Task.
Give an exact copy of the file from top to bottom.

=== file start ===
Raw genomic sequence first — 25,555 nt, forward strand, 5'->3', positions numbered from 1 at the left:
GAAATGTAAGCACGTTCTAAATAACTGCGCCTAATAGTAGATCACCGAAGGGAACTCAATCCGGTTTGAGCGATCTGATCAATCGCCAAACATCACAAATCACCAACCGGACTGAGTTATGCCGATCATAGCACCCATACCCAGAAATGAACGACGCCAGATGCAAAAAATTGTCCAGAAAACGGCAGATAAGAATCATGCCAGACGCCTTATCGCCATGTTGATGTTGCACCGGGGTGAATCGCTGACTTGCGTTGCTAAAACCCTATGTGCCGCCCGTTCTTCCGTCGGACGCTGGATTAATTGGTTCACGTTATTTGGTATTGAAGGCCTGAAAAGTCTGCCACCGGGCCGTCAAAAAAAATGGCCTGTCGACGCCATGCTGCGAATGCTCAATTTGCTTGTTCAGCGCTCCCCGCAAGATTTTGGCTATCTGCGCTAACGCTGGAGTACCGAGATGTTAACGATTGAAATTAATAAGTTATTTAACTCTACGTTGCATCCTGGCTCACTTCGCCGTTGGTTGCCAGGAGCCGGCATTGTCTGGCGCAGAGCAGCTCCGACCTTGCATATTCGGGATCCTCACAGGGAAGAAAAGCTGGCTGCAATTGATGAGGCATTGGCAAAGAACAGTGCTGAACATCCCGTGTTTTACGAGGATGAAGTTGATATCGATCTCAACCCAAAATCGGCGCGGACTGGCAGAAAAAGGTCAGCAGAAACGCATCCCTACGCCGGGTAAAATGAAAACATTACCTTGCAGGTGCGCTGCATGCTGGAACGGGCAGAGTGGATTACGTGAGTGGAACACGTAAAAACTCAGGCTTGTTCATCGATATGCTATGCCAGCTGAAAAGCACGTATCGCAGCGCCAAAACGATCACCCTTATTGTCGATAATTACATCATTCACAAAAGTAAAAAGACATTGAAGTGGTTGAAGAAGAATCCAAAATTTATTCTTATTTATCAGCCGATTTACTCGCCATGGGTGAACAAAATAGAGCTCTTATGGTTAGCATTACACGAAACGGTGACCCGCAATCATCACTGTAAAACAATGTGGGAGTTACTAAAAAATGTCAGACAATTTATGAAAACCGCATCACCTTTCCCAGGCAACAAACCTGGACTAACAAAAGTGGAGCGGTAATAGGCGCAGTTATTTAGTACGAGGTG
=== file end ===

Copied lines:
Raw genomic sequence first — 25,555 nt, forward strand, 5'->3', positions numbered from 1 at the left:
GAAATGTAAGCACGTTCTAAATAACTGCGCCTAATAGTAGATCACCGAAGGGAACTCAATCCGGTTTGAGCGATCTGATCAATCGCCAAACATCACAAATCACCAACCGGACTGAGTTATGCCGATCATAGCACCCATACCCAGAAATGAACGACGCCAGATGCAAAAAATTGTCCAGAAAACGGCAGATAAGAATCATGCCAGACGCCTTATCGCCATGTTGATGTTGCACCGGGGTGAATCGCTGACTTGCGTTGCTAAAACCCTATGTGCCGCCCGTTCTTCCGTCGGACGCTGGATTAATTGGTTCACGTTATTTGGTATTGAAGGCCTGAAAAGTCTGCCACCGGGCCGTCAAAAAAAATGGCCTGTCGACGCCATGCTGCGAATGCTCAATTTGCTTGTTCAGCGCTCCCCGCAAGATTTTGGCTATCTGCGCTAACGCTGGAGTACCGAGATGTTAACGATTGAAATTAATAAGTTATTTAACTCTACGTTGCATCCTGGCTCACTTCGCCGTTGGTTGCCAGGAGCCGGCATTGTCTGGCGCAGAGCAGCTCCGACCTTGCATATTCGGGATCCTCACAGGGAAGAAAAGCTGGCTGCAATTGATGAGGCATTGGCAAAGAACAGTGCTGAACATCCCGTGTTTTACGAGGATGAAGTTGATATCGATCTCAACCCAAAATCGGCGCGGACTGGCAGAAAAAGGTCAGCAGAAACGCATCCCTACGCCGGGTAAAATGAAAACATTACCTTGCAGGTGCGCTGCATGCTGGAACGGGCAGAGTGGATTACGTGAGTGGAACACGTAAAAACTCAGGCTTGTTCATCGATATGCTATGCCAGCTGAAAAGCACGTATCGCAGCGCCAAAACGATCACCCTTATTGTCGATAATTACATCATTCACAAAAGTAAAAAGACATTGAAGTGGTTGAAGAAGAATCCAAAATTTATTCTTATTTATCAGCCGATTTACTCGCCATGGGTGAACAAAATAGAGCTCTTATGGTTAGCATTACACGAAACGGTGACCCGCAATCATCACTGTAAAACAATGTGGGAGTTACTAAAAAATGTCAGACAATTTATGAAAACCGCATCACCTTTCCCAGGCAACAAACCTGGACTAACAAAAGTGGAGCGGTAATAGGCGCAGTTATTTAGTACGAGGTG